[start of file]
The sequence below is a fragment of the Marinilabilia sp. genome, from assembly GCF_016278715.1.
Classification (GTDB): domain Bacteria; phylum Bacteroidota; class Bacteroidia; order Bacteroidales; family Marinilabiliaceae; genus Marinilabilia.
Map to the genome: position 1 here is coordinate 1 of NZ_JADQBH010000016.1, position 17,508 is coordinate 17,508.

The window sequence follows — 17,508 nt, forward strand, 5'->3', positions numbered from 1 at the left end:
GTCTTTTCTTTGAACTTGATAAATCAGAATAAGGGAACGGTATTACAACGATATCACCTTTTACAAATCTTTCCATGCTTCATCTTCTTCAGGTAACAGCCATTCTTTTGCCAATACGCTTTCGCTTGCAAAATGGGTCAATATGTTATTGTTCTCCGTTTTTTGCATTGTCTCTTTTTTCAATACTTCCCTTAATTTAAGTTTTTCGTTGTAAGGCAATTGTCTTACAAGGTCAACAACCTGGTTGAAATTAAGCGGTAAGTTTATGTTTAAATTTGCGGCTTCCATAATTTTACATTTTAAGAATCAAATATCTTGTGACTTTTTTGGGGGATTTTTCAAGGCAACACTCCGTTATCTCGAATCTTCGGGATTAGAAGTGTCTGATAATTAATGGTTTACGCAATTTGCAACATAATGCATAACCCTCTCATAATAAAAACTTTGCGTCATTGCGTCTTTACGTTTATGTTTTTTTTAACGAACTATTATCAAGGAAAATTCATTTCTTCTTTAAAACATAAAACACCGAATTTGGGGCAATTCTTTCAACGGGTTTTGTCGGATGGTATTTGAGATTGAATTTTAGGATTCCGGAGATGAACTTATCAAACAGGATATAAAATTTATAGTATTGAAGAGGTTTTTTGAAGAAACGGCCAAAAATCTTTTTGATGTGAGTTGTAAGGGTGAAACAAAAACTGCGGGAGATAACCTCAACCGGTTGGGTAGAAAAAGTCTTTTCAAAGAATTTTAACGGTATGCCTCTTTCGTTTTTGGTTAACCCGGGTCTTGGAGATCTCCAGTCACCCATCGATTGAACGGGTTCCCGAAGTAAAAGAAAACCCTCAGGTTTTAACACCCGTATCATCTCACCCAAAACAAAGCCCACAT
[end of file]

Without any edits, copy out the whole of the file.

The sequence below is a fragment of the Marinilabilia sp. genome, from assembly GCF_016278715.1.
Classification (GTDB): domain Bacteria; phylum Bacteroidota; class Bacteroidia; order Bacteroidales; family Marinilabiliaceae; genus Marinilabilia.
Map to the genome: position 1 here is coordinate 1 of NZ_JADQBH010000016.1, position 17,508 is coordinate 17,508.

The window sequence follows — 17,508 nt, forward strand, 5'->3', positions numbered from 1 at the left end:
GTCTTTTCTTTGAACTTGATAAATCAGAATAAGGGAACGGTATTACAACGATATCACCTTTTACAAATCTTTCCATGCTTCATCTTCTTCAGGTAACAGCCATTCTTTTGCCAATACGCTTTCGCTTGCAAAATGGGTCAATATGTTATTGTTCTCCGTTTTTTGCATTGTCTCTTTTTTCAATACTTCCCTTAATTTAAGTTTTTCGTTGTAAGGCAATTGTCTTACAAGGTCAACAACCTGGTTGAAATTAAGCGGTAAGTTTATGTTTAAATTTGCGGCTTCCATAATTTTACATTTTAAGAATCAAATATCTTGTGACTTTTTTGGGGGATTTTTCAAGGCAACACTCCGTTATCTCGAATCTTCGGGATTAGAAGTGTCTGATAATTAATGGTTTACGCAATTTGCAACATAATGCATAACCCTCTCATAATAAAAACTTTGCGTCATTGCGTCTTTACGTTTATGTTTTTTTTAACGAACTATTATCAAGGAAAATTCATTTCTTCTTTAAAACATAAAACACCGAATTTGGGGCAATTCTTTCAACGGGTTTTGTCGGATGGTATTTGAGATTGAATTTTAGGATTCCGGAGATGAACTTATCAAACAGGATATAAAATTTATAGTATTGAAGAGGTTTTTTGAAGAAACGGCCAAAAATCTTTTTGATGTGAGTTGTAAGGGTGAAACAAAAACTGCGGGAGATAACCTCAACCGGTTGGGTAGAAAAAGTCTTTTCAAAGAATTTTAACGGTATGCCTCTTTCGTTTTTGGTTAACCCGGGTCTTGGAGATCTCCAGTCACCCATCGATTGAACGGGTTCCCGAAGTAAAAGAAAACCCTCAGGTTTTAACACCCGTATCATCTCACCCAAAACAAAGCCCACAT